As the change initiators, you and your IT and business leadership will need to practice patience and listen to their concerns. Some will be concerned over their performance in a new model. Others will not want to change their daily or weekly routine. A few may be close to retirement and not want to put in the effort to change anything or learn anything new. If large change initiatives have failed in the past, many will not trust this change is going to stick and just want to wait it out. Whatever the reasons, each individual will need motivation tailored specifically to them.
The Power of Time
Once IT and business leadership and the majority of the team want to change to agile, you should train the team on new tools and processes. You need to follow this up with time:
- Time for your team to get comfortable using new tools.
- Time for your team to learn and follow new processes.
- Time for your IT leadership to address new resistance.
- Time for your business leadership to adjust to new commitments for feedback.
- Time for your IT and business leadership to get comfortable reading new reports.
- Time for everyone to make mistakes.
By slowing down on deliverables, your team and leadership will not feel the pressure to slip back to old, comfortable (but less efficient) ways of doing things. This will be the hardest thing for IT and business leadership to accept, and it’s why we recommend waiting until a firm awareness of the benefits is achieved before addressing it. A switch to agile is a long-term investment, and as with any long-term investment, positive returns will not come overnight.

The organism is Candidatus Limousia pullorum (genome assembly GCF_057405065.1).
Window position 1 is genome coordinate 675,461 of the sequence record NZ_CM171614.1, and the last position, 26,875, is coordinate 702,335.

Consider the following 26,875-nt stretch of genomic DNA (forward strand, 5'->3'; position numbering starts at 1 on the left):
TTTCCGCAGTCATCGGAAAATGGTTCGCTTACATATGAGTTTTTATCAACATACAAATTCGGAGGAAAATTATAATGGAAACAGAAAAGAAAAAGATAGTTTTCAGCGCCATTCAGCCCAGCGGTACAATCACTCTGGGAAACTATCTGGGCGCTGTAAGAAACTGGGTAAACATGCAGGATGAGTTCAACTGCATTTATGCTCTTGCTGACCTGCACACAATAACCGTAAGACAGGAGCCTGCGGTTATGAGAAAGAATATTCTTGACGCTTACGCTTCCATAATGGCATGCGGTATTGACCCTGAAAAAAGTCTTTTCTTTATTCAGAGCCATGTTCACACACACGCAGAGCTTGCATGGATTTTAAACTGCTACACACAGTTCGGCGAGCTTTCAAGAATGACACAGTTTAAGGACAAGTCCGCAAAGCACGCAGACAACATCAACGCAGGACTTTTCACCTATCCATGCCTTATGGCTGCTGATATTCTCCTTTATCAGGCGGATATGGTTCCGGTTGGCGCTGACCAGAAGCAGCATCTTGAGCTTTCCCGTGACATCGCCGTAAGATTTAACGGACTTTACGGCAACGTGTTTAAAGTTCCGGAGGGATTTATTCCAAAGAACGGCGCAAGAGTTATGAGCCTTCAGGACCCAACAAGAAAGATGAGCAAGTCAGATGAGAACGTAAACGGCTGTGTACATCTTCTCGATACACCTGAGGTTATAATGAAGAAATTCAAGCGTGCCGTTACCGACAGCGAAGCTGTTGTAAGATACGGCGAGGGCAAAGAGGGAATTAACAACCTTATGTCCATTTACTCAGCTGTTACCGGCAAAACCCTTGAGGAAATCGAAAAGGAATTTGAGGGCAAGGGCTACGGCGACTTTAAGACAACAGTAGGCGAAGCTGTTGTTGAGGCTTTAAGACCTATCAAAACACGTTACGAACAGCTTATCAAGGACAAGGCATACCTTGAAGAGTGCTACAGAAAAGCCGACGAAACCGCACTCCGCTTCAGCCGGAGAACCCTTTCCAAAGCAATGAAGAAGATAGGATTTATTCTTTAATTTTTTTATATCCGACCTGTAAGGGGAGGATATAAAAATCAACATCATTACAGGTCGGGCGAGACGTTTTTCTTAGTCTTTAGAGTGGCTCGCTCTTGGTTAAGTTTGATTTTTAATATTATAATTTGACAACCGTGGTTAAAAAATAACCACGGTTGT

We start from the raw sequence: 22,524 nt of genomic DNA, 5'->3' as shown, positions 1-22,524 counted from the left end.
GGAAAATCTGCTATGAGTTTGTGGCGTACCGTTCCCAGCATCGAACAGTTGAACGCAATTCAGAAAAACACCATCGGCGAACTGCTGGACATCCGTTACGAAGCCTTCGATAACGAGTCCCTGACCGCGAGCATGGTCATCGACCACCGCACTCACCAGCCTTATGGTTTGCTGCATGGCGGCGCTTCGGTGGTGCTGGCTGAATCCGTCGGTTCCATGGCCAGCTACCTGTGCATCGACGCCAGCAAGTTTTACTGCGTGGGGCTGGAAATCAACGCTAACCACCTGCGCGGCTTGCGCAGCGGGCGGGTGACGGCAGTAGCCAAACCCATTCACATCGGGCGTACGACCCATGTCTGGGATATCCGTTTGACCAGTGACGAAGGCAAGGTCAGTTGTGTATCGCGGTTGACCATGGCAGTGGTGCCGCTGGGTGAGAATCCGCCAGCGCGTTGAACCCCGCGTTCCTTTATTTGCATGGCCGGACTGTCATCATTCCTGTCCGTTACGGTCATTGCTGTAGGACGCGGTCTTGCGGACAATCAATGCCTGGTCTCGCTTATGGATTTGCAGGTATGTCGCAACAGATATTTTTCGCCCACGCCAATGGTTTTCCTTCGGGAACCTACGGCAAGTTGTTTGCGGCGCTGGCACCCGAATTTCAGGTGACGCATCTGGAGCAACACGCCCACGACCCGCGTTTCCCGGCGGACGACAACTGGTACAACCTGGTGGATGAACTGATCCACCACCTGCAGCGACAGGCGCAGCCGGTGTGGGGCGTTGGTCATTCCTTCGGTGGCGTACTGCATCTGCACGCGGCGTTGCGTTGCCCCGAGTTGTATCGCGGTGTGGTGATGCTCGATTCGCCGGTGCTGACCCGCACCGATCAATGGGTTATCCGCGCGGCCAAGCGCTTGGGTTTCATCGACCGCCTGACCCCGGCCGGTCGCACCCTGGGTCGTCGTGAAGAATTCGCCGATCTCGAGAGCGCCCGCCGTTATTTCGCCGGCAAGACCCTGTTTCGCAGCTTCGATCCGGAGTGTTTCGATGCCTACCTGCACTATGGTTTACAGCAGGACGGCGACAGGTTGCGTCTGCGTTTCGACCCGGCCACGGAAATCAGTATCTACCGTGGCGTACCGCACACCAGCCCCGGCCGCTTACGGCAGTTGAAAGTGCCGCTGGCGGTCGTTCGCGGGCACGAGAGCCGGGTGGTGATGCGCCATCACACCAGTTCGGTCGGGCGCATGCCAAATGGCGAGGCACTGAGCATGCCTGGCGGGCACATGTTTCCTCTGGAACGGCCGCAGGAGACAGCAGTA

To reduce the risk of people falling back to their old habits, IT and business leadership needs to reinforce positive behavior. Even when (and it will happen) a team struggles immediately following the change to agile, recognizing small victories is a crucial action that IT and business leadership should perform.
Kevin and Tommy
In a Rush? Here’s the Takeaway.
- Ensure leadership understands the benefits of agile and has the desire to change. This is typically achieved through: a) Offering knowledge; b) showing proven success through industry white papers and a small-scale, in-house pilot program; and c) providing a burning reason to switch, such as market competition or a lack of legacy skills in the talent pool.
- Educate the team about the benefits of agile.
- Remove blockers and address concerns for each individual on the team from here on out. You should provide training — which doesn’t necessarily require a large budget (but dedicated, collaborative training usually leads to higher-quality results).
- Provide time to adjust, practice and make mistakes.
- Reinforce positive behaviors and results.
- Address negative behaviors.